And yes, price difference is the result if brand name, materials, features and brand name...did I mention brand name? And I'm not knocking brand name helmets either--i wear an RF1000 and will touch no other helmet.
 

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Along the same lines, but a little different. I know that one should replace helmets after a few years even if they haven't been in an accident or dropped or anything. What if they are an old model that hasn't sold so has never been worn. Are those okay? I'm talking an '06 model.
 

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Along the same lines, but a little different. I know that one should replace helmets after a few years even if they haven't been in an accident or dropped or anything. What if they are an old model that hasn't sold so has never been worn. Are those okay? I'm talking an '06 model.
According to Shoei, its 7 years after the manufacture, 5 years after you start wearing it...whichever comes first.

As for the new Snell ratings, I also thought Motorcyclist had covered the new standards, but could not find it. webBikeWorld did:

Snell 2010 Standard - webBikeWorld
 

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According to Shoei, its 7 years after the manufacture, 5 years after you start wearing it...whichever comes first.

As for the new Snell ratings, I also thought Motorcyclist had covered the new standards, but could not find it. webBikeWorld did:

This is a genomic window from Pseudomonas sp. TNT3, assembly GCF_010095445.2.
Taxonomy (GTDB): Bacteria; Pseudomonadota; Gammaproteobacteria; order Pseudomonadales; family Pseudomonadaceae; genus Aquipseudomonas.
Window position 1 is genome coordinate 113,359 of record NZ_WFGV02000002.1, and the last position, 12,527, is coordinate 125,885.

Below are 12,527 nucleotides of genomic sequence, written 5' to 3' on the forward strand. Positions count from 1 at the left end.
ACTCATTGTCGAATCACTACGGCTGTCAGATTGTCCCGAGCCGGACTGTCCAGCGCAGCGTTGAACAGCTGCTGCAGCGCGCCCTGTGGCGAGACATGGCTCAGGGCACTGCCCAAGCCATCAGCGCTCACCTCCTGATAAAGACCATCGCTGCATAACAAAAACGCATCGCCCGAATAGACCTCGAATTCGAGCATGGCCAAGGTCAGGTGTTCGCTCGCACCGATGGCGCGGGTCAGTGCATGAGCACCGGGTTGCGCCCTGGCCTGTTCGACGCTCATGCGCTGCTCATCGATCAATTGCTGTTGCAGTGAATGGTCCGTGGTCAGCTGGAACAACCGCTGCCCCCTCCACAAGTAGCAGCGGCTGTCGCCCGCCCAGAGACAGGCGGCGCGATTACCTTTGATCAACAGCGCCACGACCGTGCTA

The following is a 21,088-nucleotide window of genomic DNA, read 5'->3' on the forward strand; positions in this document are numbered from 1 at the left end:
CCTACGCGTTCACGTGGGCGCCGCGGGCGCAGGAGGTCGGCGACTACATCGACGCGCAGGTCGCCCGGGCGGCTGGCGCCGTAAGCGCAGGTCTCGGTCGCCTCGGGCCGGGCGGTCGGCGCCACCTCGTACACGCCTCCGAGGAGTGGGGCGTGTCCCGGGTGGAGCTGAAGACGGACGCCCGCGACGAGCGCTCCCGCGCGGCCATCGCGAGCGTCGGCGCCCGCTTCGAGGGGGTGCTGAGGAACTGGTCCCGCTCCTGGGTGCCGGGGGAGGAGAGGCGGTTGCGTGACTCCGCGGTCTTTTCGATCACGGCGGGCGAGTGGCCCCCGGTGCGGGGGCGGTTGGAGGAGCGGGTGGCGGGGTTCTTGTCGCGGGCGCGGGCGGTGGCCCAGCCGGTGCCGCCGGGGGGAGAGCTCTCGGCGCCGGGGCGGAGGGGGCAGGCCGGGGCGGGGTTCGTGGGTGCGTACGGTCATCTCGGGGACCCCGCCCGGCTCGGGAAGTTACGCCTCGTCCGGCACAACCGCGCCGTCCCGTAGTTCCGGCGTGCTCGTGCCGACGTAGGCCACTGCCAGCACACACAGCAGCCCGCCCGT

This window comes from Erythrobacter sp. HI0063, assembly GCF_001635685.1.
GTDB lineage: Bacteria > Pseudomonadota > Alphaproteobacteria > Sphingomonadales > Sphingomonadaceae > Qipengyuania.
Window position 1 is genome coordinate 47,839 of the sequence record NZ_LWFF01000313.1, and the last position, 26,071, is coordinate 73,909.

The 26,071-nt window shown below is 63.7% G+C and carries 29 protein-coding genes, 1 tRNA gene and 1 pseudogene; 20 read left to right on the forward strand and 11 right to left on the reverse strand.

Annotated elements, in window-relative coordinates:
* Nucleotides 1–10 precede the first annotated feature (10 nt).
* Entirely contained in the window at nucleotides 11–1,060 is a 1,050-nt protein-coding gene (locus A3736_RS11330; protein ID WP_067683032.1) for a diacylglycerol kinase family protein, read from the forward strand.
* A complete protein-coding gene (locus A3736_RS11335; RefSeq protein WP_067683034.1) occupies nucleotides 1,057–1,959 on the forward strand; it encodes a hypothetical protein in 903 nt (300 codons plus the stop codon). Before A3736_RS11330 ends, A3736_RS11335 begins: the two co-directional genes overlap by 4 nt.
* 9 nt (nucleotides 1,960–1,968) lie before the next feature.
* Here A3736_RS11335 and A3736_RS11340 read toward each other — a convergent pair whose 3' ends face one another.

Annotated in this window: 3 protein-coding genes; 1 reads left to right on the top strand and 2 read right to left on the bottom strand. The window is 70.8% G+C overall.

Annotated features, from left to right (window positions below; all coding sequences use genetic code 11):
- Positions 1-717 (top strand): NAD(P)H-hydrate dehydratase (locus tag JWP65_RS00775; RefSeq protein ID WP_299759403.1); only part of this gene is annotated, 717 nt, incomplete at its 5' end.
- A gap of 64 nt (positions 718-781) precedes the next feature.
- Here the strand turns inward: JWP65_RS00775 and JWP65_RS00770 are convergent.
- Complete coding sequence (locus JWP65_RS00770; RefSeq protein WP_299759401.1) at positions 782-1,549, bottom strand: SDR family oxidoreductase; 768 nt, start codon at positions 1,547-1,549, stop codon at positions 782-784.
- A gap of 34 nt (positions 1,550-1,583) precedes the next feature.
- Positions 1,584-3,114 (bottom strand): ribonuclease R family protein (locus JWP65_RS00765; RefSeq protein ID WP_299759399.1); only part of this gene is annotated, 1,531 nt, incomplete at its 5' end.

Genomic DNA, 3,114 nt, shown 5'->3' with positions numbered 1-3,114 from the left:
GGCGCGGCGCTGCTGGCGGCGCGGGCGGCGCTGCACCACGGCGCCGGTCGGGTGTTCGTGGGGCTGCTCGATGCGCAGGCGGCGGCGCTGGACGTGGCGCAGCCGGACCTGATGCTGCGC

Snell 2010 Standard - webBikeWorld
Actually, the Motorcyclist article was Ken's (the Head Editor) commentary (I'm sure that you and I read the same editorial) and he was applauding Snell for finally owning up to their error. He only mentioned that the new standards will be applied in 2010--not specifically what they would be.
 

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Actually, the Motorcyclist article was Ken's (the Head Editor) commentary (I'm sure that you and I read the same editorial) and he was applauding Snell for finally owning up to their error. He only mentioned that the new standards will be applied in 2010--not specifically what they would be.
Ah...that'd be why I couldn't find it :lol:
 

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If you're riding within legal limits, or just a little bit over, a softer helmet will do you better. The less energy transferred to your brain the better. Sure, a Snell may be able to take a much larger impact, but from what I've learned and what most of my EMS friends say, those higher impacts usually cause other severe problems. Break your femur when you run into that guard rail and sever your femoral artery, and it won't matter how good your helmet is. Anecdotal, but take it as you will.
 

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I'm a big proponent of the British Government's Sharp 5 Star Rating System. It tests how EFFECTIVE helmets are at protecting after they meet the minimum European standards, which are equal to DOT. You'd be surprised how many premium brands' models do not get 5 stars.

SHARP - The Helmet Safety Scheme
I wore a Takachi (pricier Nitro helmet, identical to a TT helmet they released which someone stole on me) and my head was hit against a gate pillar during an accident where both arms and the left leg were broken. I got another more recently, and after a more recent accident where a van cut me off I got an AGV, which was Buell branded so relatively cheap. I think my Takachi got a three star from them, so I dunno recently. It made some Arai wearing riders real angry, making them look like people who got a helmet because of it's brand name.